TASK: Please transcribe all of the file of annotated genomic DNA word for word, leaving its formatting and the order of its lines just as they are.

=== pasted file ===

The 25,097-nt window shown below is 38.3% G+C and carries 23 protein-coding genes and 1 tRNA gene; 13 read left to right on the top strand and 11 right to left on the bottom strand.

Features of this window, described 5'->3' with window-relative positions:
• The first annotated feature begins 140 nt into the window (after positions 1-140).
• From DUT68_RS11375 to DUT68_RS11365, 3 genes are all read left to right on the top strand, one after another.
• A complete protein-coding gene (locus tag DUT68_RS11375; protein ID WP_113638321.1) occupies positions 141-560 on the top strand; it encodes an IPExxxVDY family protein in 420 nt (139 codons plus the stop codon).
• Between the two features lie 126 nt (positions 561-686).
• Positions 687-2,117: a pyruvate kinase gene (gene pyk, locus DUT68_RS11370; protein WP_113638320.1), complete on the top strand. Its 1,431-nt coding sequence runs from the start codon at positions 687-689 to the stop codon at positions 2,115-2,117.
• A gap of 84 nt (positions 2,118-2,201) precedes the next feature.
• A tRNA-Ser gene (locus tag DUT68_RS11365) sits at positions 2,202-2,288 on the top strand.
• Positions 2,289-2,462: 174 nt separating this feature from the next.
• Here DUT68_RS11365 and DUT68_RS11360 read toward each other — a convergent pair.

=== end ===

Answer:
The 25,097-nt window shown below is 38.3% G+C and carries 23 protein-coding genes and 1 tRNA gene; 13 read left to right on the top strand and 11 right to left on the bottom strand.

Features of this window, described 5'->3' with window-relative positions:
• The first annotated feature begins 140 nt into the window (after positions 1-140).
• From DUT68_RS11375 to DUT68_RS11365, 3 genes are all read left to right on the top strand, one after another.
• A complete protein-coding gene (locus tag DUT68_RS11375; protein ID WP_113638321.1) occupies positions 141-560 on the top strand; it encodes an IPExxxVDY family protein in 420 nt (139 codons plus the stop codon).
• Between the two features lie 126 nt (positions 561-686).
• Positions 687-2,117: a pyruvate kinase gene (gene pyk, locus DUT68_RS11370; protein WP_113638320.1), complete on the top strand. Its 1,431-nt coding sequence runs from the start codon at positions 687-689 to the stop codon at positions 2,115-2,117.
• A gap of 84 nt (positions 2,118-2,201) precedes the next feature.
• A tRNA-Ser gene (locus tag DUT68_RS11365) sits at positions 2,202-2,288 on the top strand.
• Positions 2,289-2,462: 174 nt separating this feature from the next.
• Here DUT68_RS11365 and DUT68_RS11360 read toward each other — a convergent pair.